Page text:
Harry: The easiest way to find me is to visit my website www.harrylucas.com. No plans to tour the United States at the moment, but if anyone is interested, I’ll be very happy to perform there too.

Carrie: Are there any other paranormal/spiritual tricks that you’ve seen someone claim are paranormal and thought, “Hey! I can do that!”?

Harry: Yes, lots of them.

You can see more from Harry at www.harrylucas.com, and all of TEDxVienna’s 2016 “Out There” talks at their YouTube channel.

Response to stories suggesting that vaping is as bad for the heart as cigarettes

Via Sense about Science: http://ift.tt/2cekq3O

Publications and resources

Response to stories suggesting that vaping is as bad for the heart as cigarettes Image

Response to stories suggesting that vaping is as bad for the heart as cigarettes

Articles on Tuesday 30th August in The TimesTelegraphThe SunMirror and Daily Mail reported that “vaping risk is similar to smoking” and that vaping is “as bad for the heart as cigarettes”.

Professor Peter Hajek, director of the Tobacco Dependence Research Unit at the Wolfson Institute of Preventive Medicine at Queen Mary University London, said:

“The study is reporting on a well-known short-term effect of nicotine – stiffening of arteries – that accompanies all types of stimulation. The same effect is generated by watching a thriller or a football match or sitting an exam. Drinking a cup of coffee actually produces a larger response of much longer duration. The key heart health risks of smoking are not caused by nicotine but by other chemicals in tobacco smoke that are not present in e-cigarette vapour.

Document type: For The Record

Published: 31 August 2016

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Video games improve brain connections in multiple sclerosis patients

Via Multiple Sclerosis News From Medical News Today: http://ift.tt/1nuiFUd

Playing "brain-training" video games may help improve some cognitive abilities of people with multiple sclerosis (MS) by strengthening neural connections in an important part of their brains…

A Sandy Martian Self-Portrait

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Just a reminder that this picture was taken by a one-ton plutonium-powered laser-eyed robotic mobile chemistry laboratory sitting on another planet.

But I can’t leave it there, of course.

First, the self-portrait taken by the Curiosity rover on Mars is a combination of 57 separate photos taken by a camera on the end of the rover’s robot arm. You don’t see the arm because the pictures are cleverly stitched together using only angles where you can’t see it. That gives the result the feel of a vacation picture, taken by someone standing nearby.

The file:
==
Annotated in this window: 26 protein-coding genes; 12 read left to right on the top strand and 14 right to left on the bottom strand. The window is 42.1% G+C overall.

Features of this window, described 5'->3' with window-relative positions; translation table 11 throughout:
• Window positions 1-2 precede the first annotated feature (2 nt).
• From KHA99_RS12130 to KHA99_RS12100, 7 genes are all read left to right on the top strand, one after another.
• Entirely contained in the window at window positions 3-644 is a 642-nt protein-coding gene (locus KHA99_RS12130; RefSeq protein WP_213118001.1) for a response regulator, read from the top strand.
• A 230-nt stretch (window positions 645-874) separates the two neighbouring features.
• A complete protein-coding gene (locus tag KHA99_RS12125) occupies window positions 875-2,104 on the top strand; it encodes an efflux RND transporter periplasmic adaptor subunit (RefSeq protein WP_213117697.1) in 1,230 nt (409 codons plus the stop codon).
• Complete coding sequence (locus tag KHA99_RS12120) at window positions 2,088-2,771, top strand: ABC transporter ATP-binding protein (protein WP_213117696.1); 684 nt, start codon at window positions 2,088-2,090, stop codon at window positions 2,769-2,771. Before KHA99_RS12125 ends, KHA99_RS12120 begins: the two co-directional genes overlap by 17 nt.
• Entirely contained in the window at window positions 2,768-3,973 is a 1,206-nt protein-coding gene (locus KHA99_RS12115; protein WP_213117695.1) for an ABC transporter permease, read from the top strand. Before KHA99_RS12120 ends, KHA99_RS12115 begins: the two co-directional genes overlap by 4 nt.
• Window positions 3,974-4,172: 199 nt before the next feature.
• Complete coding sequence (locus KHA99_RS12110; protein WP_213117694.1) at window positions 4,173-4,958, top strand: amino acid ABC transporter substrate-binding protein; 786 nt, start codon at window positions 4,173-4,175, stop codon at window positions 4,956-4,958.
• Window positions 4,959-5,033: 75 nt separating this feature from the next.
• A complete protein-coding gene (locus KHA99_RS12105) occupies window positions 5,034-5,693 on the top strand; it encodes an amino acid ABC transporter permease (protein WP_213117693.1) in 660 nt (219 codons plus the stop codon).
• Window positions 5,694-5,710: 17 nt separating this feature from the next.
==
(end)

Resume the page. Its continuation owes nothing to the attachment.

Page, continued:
As for the dramatic setting, Curiosity edged into the Bagnold dune field on Mars a few months ago, investigating the huge wind-swept sand dunes there. It’s been snapping pictures as well as scooping up and sampling the sand grains there as well. My friend and wonderful science writer Emily Lakdawalla has — wait for it, waaaaait for it — the scoop on that.

There’s one picture Emily posted that I want to mention. It shows sand grains taken by the Mars Hand Lens Imager (MAHLI), a camera on the rover that is capable of close-up images of the surface (the same one used to take the self-portrait). It’s a portion of this, a bigger image:

Look at that! Those are sand grains on Mars! This is the highest-resolution image ever taken on Mars by MAHLI, done by jockeying the camera closer to the surface than had ever been attempted before; again, see Emily’s post for the whole story, which is well worth your time.

I was curious (so to speak) about those pits in the sand, so I asked Emily, and she told me those are zap pits, blasted into the surface by Curiosity’s powerful laser! It vaporizes the material, which then glows from the heat. As it glows, a detector on the rover (called ChemCam) takes a spectrum of it, which reveals the chemical composition of the material.

By eye, I wouldn’t think twice if I scooped up sand like that here on Earth. Some of the grains are dark, some more glassy-looking. It could be the stuff I washed off my feet when I went to the beach not too far from where I grew up in Virginia.

Except it’s not. It’s on another world.

When that fact sinks in, really sinks in, it gives me chills. This is what we do, we humans. We send our proxies to other planets so that we may study them up close, and find out how they work. It’s simply and truthfully one of the noblest and best things we do.

Drinking more coffee may stave off multiple sclerosis

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New research suggests drinking more coffee may help to protect against multiple sclerosis, adding to a growing body of evidence that caffeine has a neuroprotective effect.

Stop Jupiter

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Saliva Pool

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Good Thinking’s complaint against Peter Popoff infomercials upheld

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Last year we reported on our lengthy investigation into Peter Popoff and his current business soliciting donations from members of the public via false promises of miraculous health and wealth. Part of our investigation involved complaints about the broadcasting of infomercials in which Mr Popoff advertises his ‘miracle water’, some of which are broadcast via …

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Proton beam therapy ‘effective’ and ’causes fewer side effects’

Via Health News from NHS Choices: http://ift.tt/20C1BKS

"Proton beam cancer therapy ‘effective with fewer side effects’," BBC News reports. A US study found the technique caused fewer side effects than conventional radiotherapy.